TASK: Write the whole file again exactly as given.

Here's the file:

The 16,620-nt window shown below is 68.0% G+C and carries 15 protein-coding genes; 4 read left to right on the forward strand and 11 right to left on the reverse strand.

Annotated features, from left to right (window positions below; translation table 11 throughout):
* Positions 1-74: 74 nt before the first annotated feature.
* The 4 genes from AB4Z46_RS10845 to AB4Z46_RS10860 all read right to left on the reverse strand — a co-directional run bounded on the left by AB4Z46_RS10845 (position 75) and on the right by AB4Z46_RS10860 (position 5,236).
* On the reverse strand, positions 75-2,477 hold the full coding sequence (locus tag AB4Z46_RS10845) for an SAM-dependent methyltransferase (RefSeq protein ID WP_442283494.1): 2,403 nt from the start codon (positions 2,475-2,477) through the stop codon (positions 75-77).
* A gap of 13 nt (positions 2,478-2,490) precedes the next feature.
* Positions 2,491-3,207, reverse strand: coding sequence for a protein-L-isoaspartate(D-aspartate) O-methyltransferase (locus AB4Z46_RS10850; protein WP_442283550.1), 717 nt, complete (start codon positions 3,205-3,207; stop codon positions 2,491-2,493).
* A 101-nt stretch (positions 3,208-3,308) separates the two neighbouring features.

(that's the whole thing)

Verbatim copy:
The 16,620-nt window shown below is 68.0% G+C and carries 15 protein-coding genes; 4 read left to right on the forward strand and 11 right to left on the reverse strand.

Annotated features, from left to right (window positions below; translation table 11 throughout):
* Positions 1-74: 74 nt before the first annotated feature.
* The 4 genes from AB4Z46_RS10845 to AB4Z46_RS10860 all read right to left on the reverse strand — a co-directional run bounded on the left by AB4Z46_RS10845 (position 75) and on the right by AB4Z46_RS10860 (position 5,236).
* On the reverse strand, positions 75-2,477 hold the full coding sequence (locus tag AB4Z46_RS10845) for an SAM-dependent methyltransferase (RefSeq protein ID WP_442283494.1): 2,403 nt from the start codon (positions 2,475-2,477) through the stop codon (positions 75-77).
* A gap of 13 nt (positions 2,478-2,490) precedes the next feature.
* Positions 2,491-3,207, reverse strand: coding sequence for a protein-L-isoaspartate(D-aspartate) O-methyltransferase (locus AB4Z46_RS10850; protein WP_442283550.1), 717 nt, complete (start codon positions 3,205-3,207; stop codon positions 2,491-2,493).
* A 101-nt stretch (positions 3,208-3,308) separates the two neighbouring features.